For example, as in FIG. 16, when the oxygen mol ratio [O2] in thermal oxidation is 10−3, the Gibbs free energy in the chemical formula 4 becomes negative at about 800° C. or higher. Therefore, residual carbon can be reduced by setting the temperature at about 800° C. or higher. On the other hand, in this case, as shown in FIG. 17, the temperature at which Gibbs free energy in the chemical formula 5 is negative is about 1200° C. or higher. Therefore, for causing both reactions of the chemical formulae 4 and 5 at the same time, the temperature shall be set at about 1200° C. or higher.

Besides, when the oxygen mol ratio [O2] is set at 10−1 as shown in FIG. 16, the Gibbs free energy in the chemical formula 4 is negative at about 1000° C. or higher. Therefore, residual carbon can be reduced by controlling the temperature to be about 1000° C. or higher. In this case, when the temperature is about 1500° C. or higher, as in FIG. 17, both reactions of the chemical formulae 4 and 5 can be induced at the same time. However, in order to keep the gate oxide film 7 amorphous without forming cristobalite, the annealing treatment should be performed at a temperature not higher than about 1400° C. From this viewpoint, it is preferable that the oxygen mol ratio [O2] in thermal oxidation is set at 10−3.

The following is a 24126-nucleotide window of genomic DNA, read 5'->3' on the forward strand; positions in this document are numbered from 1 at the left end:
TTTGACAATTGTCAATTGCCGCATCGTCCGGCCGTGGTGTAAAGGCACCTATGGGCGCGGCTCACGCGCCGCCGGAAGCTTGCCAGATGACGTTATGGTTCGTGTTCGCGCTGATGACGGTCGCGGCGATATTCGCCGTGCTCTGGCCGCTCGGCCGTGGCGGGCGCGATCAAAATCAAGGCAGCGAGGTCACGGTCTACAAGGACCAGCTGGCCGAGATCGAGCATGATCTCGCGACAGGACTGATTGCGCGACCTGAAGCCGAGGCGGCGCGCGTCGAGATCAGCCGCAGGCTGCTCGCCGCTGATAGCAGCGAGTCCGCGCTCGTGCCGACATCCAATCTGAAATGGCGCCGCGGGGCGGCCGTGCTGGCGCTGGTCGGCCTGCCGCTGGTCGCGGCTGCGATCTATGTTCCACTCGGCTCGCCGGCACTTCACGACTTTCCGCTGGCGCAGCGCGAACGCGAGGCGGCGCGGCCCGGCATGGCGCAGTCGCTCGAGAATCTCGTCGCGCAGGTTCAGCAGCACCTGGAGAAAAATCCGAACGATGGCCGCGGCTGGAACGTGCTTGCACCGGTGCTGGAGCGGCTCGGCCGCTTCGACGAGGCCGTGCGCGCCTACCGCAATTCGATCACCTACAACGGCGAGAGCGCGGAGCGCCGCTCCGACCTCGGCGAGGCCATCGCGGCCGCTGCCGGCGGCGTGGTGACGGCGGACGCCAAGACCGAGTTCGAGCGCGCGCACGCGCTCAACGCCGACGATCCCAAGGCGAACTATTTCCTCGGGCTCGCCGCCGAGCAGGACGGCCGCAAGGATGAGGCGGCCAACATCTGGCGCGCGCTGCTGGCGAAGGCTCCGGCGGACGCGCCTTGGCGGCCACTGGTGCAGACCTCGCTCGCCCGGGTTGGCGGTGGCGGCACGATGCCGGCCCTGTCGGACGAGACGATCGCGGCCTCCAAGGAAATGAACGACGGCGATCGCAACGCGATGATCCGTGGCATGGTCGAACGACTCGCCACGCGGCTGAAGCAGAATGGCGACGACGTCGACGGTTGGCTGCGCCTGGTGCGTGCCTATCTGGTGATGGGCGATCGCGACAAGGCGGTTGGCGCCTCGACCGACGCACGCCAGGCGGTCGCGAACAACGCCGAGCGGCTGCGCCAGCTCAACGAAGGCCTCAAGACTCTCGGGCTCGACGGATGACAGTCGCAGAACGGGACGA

In the above-mentioned embodiments, the gate oxide film 7 is formed by dry oxidation, which, however, is not limitative. The gate oxide film 7 may also be formed by wet oxidation to reduce residual carbon. For example, the gate oxide film 7 may be formed by wet oxidation in a water vapor atmosphere (including pyrogenic oxidation method using H2+O2). A mixed gas of hydrogen and oxygen may also be used. Otherwise, water vapor or a mixed gas of hydrogen and oxygen may be mixed with an inert gas (e.g., nitrogen, argon, helium, etc.) for use herein.